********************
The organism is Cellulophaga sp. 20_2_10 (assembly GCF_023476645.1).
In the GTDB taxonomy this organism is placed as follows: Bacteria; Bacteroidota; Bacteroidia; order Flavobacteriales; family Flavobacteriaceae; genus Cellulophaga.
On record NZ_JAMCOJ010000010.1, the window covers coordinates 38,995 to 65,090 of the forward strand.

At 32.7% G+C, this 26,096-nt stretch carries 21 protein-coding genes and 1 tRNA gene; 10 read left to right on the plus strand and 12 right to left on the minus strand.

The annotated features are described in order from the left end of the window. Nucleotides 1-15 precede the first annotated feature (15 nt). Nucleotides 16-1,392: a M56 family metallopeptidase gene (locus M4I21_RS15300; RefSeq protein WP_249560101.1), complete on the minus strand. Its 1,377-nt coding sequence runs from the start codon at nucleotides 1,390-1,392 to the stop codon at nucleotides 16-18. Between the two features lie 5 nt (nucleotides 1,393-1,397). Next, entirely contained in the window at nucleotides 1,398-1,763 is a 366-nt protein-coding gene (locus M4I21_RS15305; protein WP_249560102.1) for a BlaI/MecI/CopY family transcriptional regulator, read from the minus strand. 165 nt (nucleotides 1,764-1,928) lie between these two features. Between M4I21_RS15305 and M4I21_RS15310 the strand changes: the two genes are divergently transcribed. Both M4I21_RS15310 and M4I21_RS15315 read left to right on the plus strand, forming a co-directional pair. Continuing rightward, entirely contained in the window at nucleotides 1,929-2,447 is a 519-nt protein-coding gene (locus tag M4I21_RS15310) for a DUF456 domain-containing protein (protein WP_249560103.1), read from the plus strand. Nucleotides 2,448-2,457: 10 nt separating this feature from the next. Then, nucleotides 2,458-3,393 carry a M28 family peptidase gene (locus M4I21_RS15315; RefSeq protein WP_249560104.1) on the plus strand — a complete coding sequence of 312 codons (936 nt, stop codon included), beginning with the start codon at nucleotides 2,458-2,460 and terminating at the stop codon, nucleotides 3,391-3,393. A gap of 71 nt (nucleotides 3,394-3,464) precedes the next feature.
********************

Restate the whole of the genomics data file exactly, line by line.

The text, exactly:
The organism is Cellulophaga sp. 20_2_10 (assembly GCF_023476645.1).
In the GTDB taxonomy this organism is placed as follows: Bacteria; Bacteroidota; Bacteroidia; order Flavobacteriales; family Flavobacteriaceae; genus Cellulophaga.
On record NZ_JAMCOJ010000010.1, the window covers coordinates 38,995 to 65,090 of the forward strand.

At 32.7% G+C, this 26,096-nt stretch carries 21 protein-coding genes and 1 tRNA gene; 10 read left to right on the plus strand and 12 right to left on the minus strand.

The annotated features are described in order from the left end of the window. Nucleotides 1-15 precede the first annotated feature (15 nt). Nucleotides 16-1,392: a M56 family metallopeptidase gene (locus M4I21_RS15300; RefSeq protein WP_249560101.1), complete on the minus strand. Its 1,377-nt coding sequence runs from the start codon at nucleotides 1,390-1,392 to the stop codon at nucleotides 16-18. Between the two features lie 5 nt (nucleotides 1,393-1,397). Next, entirely contained in the window at nucleotides 1,398-1,763 is a 366-nt protein-coding gene (locus M4I21_RS15305; protein WP_249560102.1) for a BlaI/MecI/CopY family transcriptional regulator, read from the minus strand. 165 nt (nucleotides 1,764-1,928) lie between these two features. Between M4I21_RS15305 and M4I21_RS15310 the strand changes: the two genes are divergently transcribed. Both M4I21_RS15310 and M4I21_RS15315 read left to right on the plus strand, forming a co-directional pair. Continuing rightward, entirely contained in the window at nucleotides 1,929-2,447 is a 519-nt protein-coding gene (locus tag M4I21_RS15310) for a DUF456 domain-containing protein (protein WP_249560103.1), read from the plus strand. Nucleotides 2,448-2,457: 10 nt separating this feature from the next. Then, nucleotides 2,458-3,393 carry a M28 family peptidase gene (locus M4I21_RS15315; RefSeq protein WP_249560104.1) on the plus strand — a complete coding sequence of 312 codons (936 nt, stop codon included), beginning with the start codon at nucleotides 2,458-2,460 and terminating at the stop codon, nucleotides 3,391-3,393. A gap of 71 nt (nucleotides 3,394-3,464) precedes the next feature.